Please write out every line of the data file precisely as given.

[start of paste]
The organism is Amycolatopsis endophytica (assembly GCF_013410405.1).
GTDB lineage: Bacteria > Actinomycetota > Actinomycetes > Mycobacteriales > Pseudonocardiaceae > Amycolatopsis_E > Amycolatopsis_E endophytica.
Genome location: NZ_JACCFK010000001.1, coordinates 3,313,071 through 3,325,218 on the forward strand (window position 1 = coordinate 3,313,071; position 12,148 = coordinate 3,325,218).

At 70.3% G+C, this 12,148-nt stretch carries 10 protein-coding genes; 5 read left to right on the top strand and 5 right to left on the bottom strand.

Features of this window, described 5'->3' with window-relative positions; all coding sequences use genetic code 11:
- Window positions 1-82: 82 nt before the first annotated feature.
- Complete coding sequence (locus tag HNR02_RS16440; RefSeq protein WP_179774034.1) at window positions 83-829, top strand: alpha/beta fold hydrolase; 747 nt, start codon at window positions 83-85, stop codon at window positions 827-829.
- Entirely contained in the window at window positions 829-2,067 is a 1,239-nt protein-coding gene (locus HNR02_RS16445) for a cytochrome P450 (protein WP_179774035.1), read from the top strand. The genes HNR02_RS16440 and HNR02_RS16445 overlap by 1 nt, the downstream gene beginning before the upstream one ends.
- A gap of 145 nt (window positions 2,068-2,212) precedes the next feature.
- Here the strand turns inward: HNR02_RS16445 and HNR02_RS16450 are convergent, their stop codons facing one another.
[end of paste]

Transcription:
The organism is Amycolatopsis endophytica (assembly GCF_013410405.1).
GTDB lineage: Bacteria > Actinomycetota > Actinomycetes > Mycobacteriales > Pseudonocardiaceae > Amycolatopsis_E > Amycolatopsis_E endophytica.
Genome location: NZ_JACCFK010000001.1, coordinates 3,313,071 through 3,325,218 on the forward strand (window position 1 = coordinate 3,313,071; position 12,148 = coordinate 3,325,218).

At 70.3% G+C, this 12,148-nt stretch carries 10 protein-coding genes; 5 read left to right on the top strand and 5 right to left on the bottom strand.

Features of this window, described 5'->3' with window-relative positions; all coding sequences use genetic code 11:
- Window positions 1-82: 82 nt before the first annotated feature.
- Complete coding sequence (locus tag HNR02_RS16440; RefSeq protein WP_179774034.1) at window positions 83-829, top strand: alpha/beta fold hydrolase; 747 nt, start codon at window positions 83-85, stop codon at window positions 827-829.
- Entirely contained in the window at window positions 829-2,067 is a 1,239-nt protein-coding gene (locus HNR02_RS16445) for a cytochrome P450 (protein WP_179774035.1), read from the top strand. The genes HNR02_RS16440 and HNR02_RS16445 overlap by 1 nt, the downstream gene beginning before the upstream one ends.
- A gap of 145 nt (window positions 2,068-2,212) precedes the next feature.
- Here the strand turns inward: HNR02_RS16445 and HNR02_RS16450 are convergent, their stop codons facing one another.